-Section 40. Torts Of A Corporation
It was at one time held that a private corporation could not be held liable for its torts, which were considered the wrongful acts of its officers and agents. This doctrine has now been abandoned, an...
-Torts Of A Corporation. Continued
It would be difficult to furnish a reason for the liability of a corporation for a fraud, under such circumstances, that would not apply to sustain an action for the publication of a libel. The lia...
-Section 41. Crimes Of A Corporation
A corporation is subject to the criminal laws of the state. There are certain crimes which cannot be committed by a corporation. whether a corporation comes under the terms of a penal statute depends ...
-Chapter VI. Corporate Securities. Section 42. Bonds
Corporate securities are divided into stocks and bonds. Stockholders are members of the corporation and part owners of its assets; bondholders, on the other hand, are creditors of the corporation. A b...
-Section 43. Classes Of Stock
The most important classification of stock is that into common and preferred stock. Other species of stock are deferred stock and guaranteed stock and special stock. Preferred stock is stock which re...
-Section 44. How Transferred
Any owner of corporation stock, who is capable of contracting, generally has the full right to dispose of the same and transfer the legal title.1 The exercise of this right cannot be interfered with b...
-Section 45. Rights And Liabilities Of Vendor's And Vendee's Stock
When a dividend on a stock is declared, the dividend is made payable on some certain day and the books of the company are declared to be closed, for transfers, so far as the payment of the dividend is...
-Chapter VII. Dissolution Of Corporation. Section 46. In General
According to Sir William Blackstone, a corporation may be dissolved; (1) by Act of Parliament, which is boundless in its operations; (2) by the natural death of all its members, in case of an aggrega...
-Section 47. By Repeal Of Charter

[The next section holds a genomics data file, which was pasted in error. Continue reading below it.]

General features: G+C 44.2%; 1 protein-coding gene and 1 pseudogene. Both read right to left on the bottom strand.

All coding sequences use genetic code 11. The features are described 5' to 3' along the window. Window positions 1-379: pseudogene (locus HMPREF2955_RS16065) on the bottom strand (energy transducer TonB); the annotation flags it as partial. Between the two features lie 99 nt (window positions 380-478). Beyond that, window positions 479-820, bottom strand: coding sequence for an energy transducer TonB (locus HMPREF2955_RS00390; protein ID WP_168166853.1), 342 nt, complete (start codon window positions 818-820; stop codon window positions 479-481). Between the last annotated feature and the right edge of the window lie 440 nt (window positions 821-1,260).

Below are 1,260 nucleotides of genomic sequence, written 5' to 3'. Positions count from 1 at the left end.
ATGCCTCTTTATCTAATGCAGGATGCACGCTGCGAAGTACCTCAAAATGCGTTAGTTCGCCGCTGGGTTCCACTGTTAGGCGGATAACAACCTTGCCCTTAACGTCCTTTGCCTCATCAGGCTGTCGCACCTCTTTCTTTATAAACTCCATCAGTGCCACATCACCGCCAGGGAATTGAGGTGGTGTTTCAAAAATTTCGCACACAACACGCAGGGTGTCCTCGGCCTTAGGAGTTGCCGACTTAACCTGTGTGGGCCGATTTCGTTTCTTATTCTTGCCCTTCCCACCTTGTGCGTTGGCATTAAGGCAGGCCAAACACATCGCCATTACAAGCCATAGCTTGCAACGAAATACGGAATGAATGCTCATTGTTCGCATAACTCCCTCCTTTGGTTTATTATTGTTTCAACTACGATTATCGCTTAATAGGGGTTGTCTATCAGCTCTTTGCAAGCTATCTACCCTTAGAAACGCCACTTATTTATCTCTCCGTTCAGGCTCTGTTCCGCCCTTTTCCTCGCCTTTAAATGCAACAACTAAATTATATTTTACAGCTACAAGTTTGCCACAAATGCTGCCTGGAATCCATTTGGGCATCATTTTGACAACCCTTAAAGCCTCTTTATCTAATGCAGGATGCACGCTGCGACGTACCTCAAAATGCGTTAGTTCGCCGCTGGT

The legislature of every state has the power to repeal the charter of any private corporation created under the laws of that state, except so far as restricted under the decision in the Dartmouth Coll...
-Section 48. By The Happening Of A Condition
The breach of a condition contained in the charter may work a dissolution of the corporation. Whether a forfeiture clause in a charter is self-executing or not is a question of legislative intent.7 Th...
-Section 49. By Death Of All Members
The death of all the members of a corporation, where there is no provision for filling the vacancies under such conditions, will of necessity mark a dissolution of the corporation.10 This can never ap...
-Section 50. By Surrender Of Franchises
A corporation is dissolved by the surrender of its franchises, including its franchises to exist as a corporation, to the government which created it.12 ...
-Section 51. By Expiration Of The Period For Which Its Charter Was Granted
If a corporation is created to exist for a specified time, it will be dissolved ipso facto upon the expiration of such period. The legislature of the state which created the corporation, however, may ...
-Section 52. By Judgment Of Forfeiture In A Judicial Proceeding
The final method by which a corporation can be dissolved is by judgment of forfeiture in a judicial proceeding. This subject of forfeiture of a charter was dismissed by the Supreme Court of Illinois ...
-Chapter VIII. Special Provisions As To Corporations In The Statutes Of Different States And Territories. Section 53. In General
On account of the fact that the laws governing the organization and management of corporations, are almost entirely statutory, and on account of the fact that the statutes of the different states on t...
-Section 54. New York
The following sections are taken from the General Corporation Law of New York: Section 4. A certificate of incorporation must be executed by natural persons, who must be of full age, and at least two...
-New York. Part 2
Section 7. No domestic stock corporation and no foreign corporation doing business in this State shall combine with any other corporation or person for the creation of a monoply or the unlawful restra...
-New York. Part 3